Getting out of high school was an opportunity for change, the bullfight scene was another, and then there was roller skating. One night there was a new girl at the rink. She was a strong skater in a skating skirt with very good fast moves. I was bold and asked her to skate all night long. We were pretty good together. I figured by her body development that she was older than me.
“How old are you?”
“How old do you think I am?”
“Do you have a car here?”
“Can I give you a ride home?”
She liked my convertible. The top was down. It was June. The night was warm, but she sat close. She directed me to her house. We parked and then we kissed. I was hooked. Then I found out she was 14 years old. Then I found out her father was an Army Super Master Sergeant and very strict and verbal.
Toni was young but she had been around, literally around the world. She had lived in Japan and Germany and had traveled Europe and had done things that were beyond my experience.
I asked her to go to Church with me, the litmus test for being compatible with the rest of my life. She had to go with her folks to the Baptist Church. Fine, I’ll go with you; now how about going with me? Our courtship blazed through the summer and it was nearing the time for her to go to school. I taught her everything I could about the Mormon Church. She liked it and was impressed with my knowledge of religion.
Toni was a strong willed girl with a strong willed father. Their clashes had been violent in the past and her mother was unstable. Toni wanted me and she wanted out. I wanted her and it was my first experience with someone who really wanted me and needed me. She would be 15 in September. In Texas that is old enough to be married with parent’s consent. In New Mexico you could get married at 15 with no parental consent.
We couldn’t keep our hands off of each other and we were very close to doing something we would regret so we made our move. “Chuck, I respect you very much and would hope for your blessings for our marriage. I am asking your permission so we don’t have to go to New Mexico.”
He smiled. He liked my style. We became good friends and Toni and I were married on the 16th of September. I baptized Toni into The Church of Jesus Christ of Latter Day Saints on the 24th of September.
We took a honeymoon to Cloudcroft, New Mexico and stayed overnight in an unheated cabin at the top of the hill. Toni’s period started that day. We walked in the snow for about five minutes and then stayed wrapped in blankets together for the rest of the time. My dad had taken me aside and in his shy way offered me a few condoms with the suggestion that we might want to hold off having children for a while and to make sure I don’t rush her, she needs time to get ready. I found out you could wash the condoms and powder them with talc and use them about six times before you couldn’t roll them anymore. I would save them in a mason jar and dry and roll them every few days. It was a way to keep track. We didn’t pass up many opportunities. It was our favorite thing to do.
We got a little tiny apartment in a residential mansion, with the bathroom across the hall. We ate chili beans and hominy until we learned how to cook other things. I was closer to work and didn’t have to chase around town so much.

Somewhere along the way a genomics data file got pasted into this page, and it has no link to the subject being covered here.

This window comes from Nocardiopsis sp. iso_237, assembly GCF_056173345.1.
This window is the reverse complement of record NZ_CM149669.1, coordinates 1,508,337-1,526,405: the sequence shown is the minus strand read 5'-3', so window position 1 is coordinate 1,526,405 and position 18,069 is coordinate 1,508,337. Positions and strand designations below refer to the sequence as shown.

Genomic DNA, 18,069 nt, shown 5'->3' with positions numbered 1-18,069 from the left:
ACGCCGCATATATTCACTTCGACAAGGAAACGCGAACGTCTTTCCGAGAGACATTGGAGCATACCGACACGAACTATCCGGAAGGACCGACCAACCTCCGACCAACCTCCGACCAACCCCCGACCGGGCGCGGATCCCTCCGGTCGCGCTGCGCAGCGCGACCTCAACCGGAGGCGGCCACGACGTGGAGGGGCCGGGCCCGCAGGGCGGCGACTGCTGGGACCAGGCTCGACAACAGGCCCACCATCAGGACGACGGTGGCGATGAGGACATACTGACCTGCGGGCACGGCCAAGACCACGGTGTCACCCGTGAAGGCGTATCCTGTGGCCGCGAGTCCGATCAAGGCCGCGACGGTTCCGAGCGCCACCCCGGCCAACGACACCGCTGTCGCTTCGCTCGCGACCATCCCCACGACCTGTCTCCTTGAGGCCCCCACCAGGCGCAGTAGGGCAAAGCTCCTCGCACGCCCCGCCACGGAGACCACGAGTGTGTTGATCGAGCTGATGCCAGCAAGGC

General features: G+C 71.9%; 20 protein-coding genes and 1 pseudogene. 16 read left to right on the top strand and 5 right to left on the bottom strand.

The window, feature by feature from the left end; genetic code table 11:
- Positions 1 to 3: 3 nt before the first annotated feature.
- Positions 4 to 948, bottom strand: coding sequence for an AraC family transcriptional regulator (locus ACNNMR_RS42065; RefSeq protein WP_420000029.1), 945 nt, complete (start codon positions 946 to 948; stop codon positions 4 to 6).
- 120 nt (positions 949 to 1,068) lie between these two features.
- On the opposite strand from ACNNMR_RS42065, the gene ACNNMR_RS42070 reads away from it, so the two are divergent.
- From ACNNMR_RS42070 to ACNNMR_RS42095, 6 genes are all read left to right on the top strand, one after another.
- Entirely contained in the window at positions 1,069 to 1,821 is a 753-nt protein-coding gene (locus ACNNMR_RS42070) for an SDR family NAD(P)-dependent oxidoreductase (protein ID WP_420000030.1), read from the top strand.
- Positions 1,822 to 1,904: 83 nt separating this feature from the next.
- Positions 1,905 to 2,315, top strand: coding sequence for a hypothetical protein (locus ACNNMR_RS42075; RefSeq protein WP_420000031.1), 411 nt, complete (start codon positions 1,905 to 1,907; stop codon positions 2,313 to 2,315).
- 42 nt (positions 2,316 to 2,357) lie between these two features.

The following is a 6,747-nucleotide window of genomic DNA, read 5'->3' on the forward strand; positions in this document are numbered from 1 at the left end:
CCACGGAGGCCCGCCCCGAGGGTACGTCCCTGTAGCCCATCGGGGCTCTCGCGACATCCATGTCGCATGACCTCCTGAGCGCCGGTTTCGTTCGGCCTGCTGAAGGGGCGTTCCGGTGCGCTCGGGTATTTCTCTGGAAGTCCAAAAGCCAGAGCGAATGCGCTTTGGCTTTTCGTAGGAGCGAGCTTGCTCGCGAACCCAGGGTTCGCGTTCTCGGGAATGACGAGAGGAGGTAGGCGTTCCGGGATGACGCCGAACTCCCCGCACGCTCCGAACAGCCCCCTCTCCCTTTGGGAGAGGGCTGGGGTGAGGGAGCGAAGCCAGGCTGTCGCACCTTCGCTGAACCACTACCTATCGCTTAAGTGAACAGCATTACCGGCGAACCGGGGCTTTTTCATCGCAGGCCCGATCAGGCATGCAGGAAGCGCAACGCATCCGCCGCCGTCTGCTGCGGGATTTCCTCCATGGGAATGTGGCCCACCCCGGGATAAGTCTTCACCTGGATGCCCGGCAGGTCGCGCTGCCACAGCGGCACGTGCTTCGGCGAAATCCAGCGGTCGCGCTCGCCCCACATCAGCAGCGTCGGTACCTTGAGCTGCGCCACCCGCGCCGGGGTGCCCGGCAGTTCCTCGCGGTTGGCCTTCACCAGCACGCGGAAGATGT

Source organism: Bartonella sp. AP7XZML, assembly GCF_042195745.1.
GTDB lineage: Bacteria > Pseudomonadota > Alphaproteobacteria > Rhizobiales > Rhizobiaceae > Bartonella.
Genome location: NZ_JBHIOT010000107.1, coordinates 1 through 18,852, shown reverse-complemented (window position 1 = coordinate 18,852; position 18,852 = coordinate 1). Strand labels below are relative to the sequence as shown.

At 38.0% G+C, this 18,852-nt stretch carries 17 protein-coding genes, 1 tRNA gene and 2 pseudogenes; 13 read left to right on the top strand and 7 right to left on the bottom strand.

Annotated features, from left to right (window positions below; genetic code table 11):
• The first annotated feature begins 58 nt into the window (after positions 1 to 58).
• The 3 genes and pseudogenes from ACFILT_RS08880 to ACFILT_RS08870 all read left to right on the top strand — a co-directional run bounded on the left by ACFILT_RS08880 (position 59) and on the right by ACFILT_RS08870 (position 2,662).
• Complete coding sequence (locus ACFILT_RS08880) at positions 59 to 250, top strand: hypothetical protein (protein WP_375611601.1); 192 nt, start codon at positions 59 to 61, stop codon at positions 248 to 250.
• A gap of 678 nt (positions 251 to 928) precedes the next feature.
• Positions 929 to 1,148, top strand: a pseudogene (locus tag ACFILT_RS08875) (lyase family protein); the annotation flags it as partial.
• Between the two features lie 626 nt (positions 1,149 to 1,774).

Even though it was crowded in the apartment I had time to work on my Correspondence Television Repair course. Part of the course was to build a television set. Every time I completed a section of the manual they would send me a bag of parts to install. One day they would send me a picture tube and I would have a television set but no furniture around it. It was a little bit of an eyesore throughout construction and use.
I had a gift. In the Mormon faith, the man holds the priesthood and is entitled to the blessings of heaven for his family if he is faithful to his covenants. My gift was prophesy. It became a problem for Toni on several occasions. One day I woke up and started to work. That day I saw in my mind my beautiful convertible smashed in the front end. I instructed Toni not to drive the car under any circumstances. That day she rear-ended a Buick across town. She had trouble accepting a husband’s authority just as she had problems with her father. The repairs were quite costly and rather than have the front end chrome replaced, I only replaced the bumper and had the front scoop filled in and smoothed over. And I painted it robin’s egg blue. There would be two other very similar incidents in the future.
One Sunday at Church, a stranger came looking for me and said he was my cousin from Tucson. He was from some branch of the family I hadn’t met yet. He was looking for people with electronics education, did I know anybody? “No, but I know a little. How much do you have to know?”
“Let me give you a test and we’ll see.”
I did very well on the test and he made me an offer that more than doubled my current salary at the newspaper. I was in my fifth year of my six year apprenticeship. One more year and I could work anywhere in the country on a moments notice at a very handsome wage. I would have been a journeyman in every sense of the word, for printers loved to travel and seniority means next to nothing in the trade. I could have walked into any town and worked the first day.
It was a tough decision. I had seen electronic automation change the nature of newspaper publishing. I knew that in a few years the skills of hot metal composition would be phased out and new techniques would be taken over by non-union labor. I was studying my future and it seemed to have a dead end further down the track. I looked at the people I worked with and thought, “There I am for the next 30 years.” I was not excited.
The new job would consist of six weeks of intensive electronics training and then a job of flight line mechanic for Douglas Aircraft installing and testing the electronic systems before the planes were turned over to the Air Force. Planes were assembled in Long Beach with enough controls to fly by the seat of the pants to Tucson where the plane could be finished and flight tested in a climate that had more sunshine for daily test flights.